by Joe Ergle
It’s easy to lose sight, especially on a bike. Easy to lose sight of your surroundings, of the beautiful scenery we’re passing by, our goals, and our purpose. It’s hard at times to focus on anything but the wheel in front of you.
Today was my first time ever riding as a ‘sweep’ on an FCBA ride, and I learned a lot as a product of having ample time to think and absorb. I was able to enjoy the presence of the riders around me, who have all become my friends over the past week. I was graced with the ability to embrace the scenery as the Rockies beckoned us into Harlowton. I was gifted with time to consider our goals — why we’re here, what we are really trying to accomplish out in the West on our loyal two wheeled stallions. I thought a great deal about our purpose. Not just on paper, but how every mile translates to our humanitarian cause and our conviction to help. Every pedal stroke is a push for change, a strain of muscle and bone for the greater good. Torque on crank arms for our neighbors in need, kilowatts for strangers who on an essential and existential level are our friends and brothers. Blood, at times, spilled for those without homes at all. It’s so very easy to lose sight of this.
Every place I’ve stopped in, I’ve gotten to share our story with at least one person. That is how the seed sprouts, how the sapling takes hold in the soil against all elements working against it, because it knows that what it does is good, and all good will aid in its struggle. We work in small ways but in great quantity and honesty. A mighty forest is but a collection of individual struggling saplings that somehow made it work. The end of unsatisfactory housing starts with a collection of hearts with an idea, a dream, a common goal.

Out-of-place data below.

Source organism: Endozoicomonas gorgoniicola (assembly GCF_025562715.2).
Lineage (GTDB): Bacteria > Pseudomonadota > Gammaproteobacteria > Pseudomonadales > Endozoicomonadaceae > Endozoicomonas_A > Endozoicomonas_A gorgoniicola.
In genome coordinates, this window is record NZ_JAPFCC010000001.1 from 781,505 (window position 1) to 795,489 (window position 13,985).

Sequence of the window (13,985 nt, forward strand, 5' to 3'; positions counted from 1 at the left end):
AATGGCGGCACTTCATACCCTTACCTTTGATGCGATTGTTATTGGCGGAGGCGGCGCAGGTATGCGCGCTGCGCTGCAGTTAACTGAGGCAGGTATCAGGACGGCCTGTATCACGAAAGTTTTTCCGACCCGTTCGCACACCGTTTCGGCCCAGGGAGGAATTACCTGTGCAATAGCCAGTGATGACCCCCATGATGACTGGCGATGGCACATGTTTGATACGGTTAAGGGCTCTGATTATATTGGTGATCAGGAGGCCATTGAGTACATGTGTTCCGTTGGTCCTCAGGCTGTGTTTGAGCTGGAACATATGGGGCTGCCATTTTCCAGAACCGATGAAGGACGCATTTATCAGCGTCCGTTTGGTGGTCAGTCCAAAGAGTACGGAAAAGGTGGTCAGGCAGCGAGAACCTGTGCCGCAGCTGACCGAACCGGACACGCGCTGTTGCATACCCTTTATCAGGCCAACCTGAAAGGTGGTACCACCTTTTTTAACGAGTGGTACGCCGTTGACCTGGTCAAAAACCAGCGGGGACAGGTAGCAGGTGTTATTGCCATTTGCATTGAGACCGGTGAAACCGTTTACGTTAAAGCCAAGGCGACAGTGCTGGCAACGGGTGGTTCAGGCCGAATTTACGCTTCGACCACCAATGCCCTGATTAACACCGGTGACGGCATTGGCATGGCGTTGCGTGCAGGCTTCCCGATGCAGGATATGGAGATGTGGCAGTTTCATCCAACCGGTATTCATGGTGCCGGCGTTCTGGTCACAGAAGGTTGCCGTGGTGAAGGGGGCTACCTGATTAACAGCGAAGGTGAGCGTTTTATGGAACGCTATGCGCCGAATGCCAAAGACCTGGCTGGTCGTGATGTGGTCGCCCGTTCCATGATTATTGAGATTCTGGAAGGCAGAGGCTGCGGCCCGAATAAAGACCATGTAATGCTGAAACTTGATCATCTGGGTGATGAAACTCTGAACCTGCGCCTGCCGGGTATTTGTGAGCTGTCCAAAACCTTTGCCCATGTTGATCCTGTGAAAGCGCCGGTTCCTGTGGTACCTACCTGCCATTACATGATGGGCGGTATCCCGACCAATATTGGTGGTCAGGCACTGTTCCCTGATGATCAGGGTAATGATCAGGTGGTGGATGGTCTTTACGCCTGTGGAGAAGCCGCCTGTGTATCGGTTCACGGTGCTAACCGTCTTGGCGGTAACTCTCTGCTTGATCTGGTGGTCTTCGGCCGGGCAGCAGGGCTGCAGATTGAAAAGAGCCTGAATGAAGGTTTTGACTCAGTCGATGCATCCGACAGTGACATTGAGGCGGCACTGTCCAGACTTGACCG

My goal is to finish my FCBA ride (I’m heading back home after Missoula) with intent and conviction vivaciously intertwined with every mile. Joy and personal satisfaction are byproducts of riding with purpose.
It’s astounding how a group of people from all over this crazy planet, each with their own idiosyncrasies, ideas, passions, and ways of communicating, can come together and form a cohesive family of workers on the road. I love every person I’ve met on this trip; you all are a new family that I will remember forever and forever. Thanks to all who have put their hearts into this initiation and especially to those who help keep coals on the fire.
See y’all next year.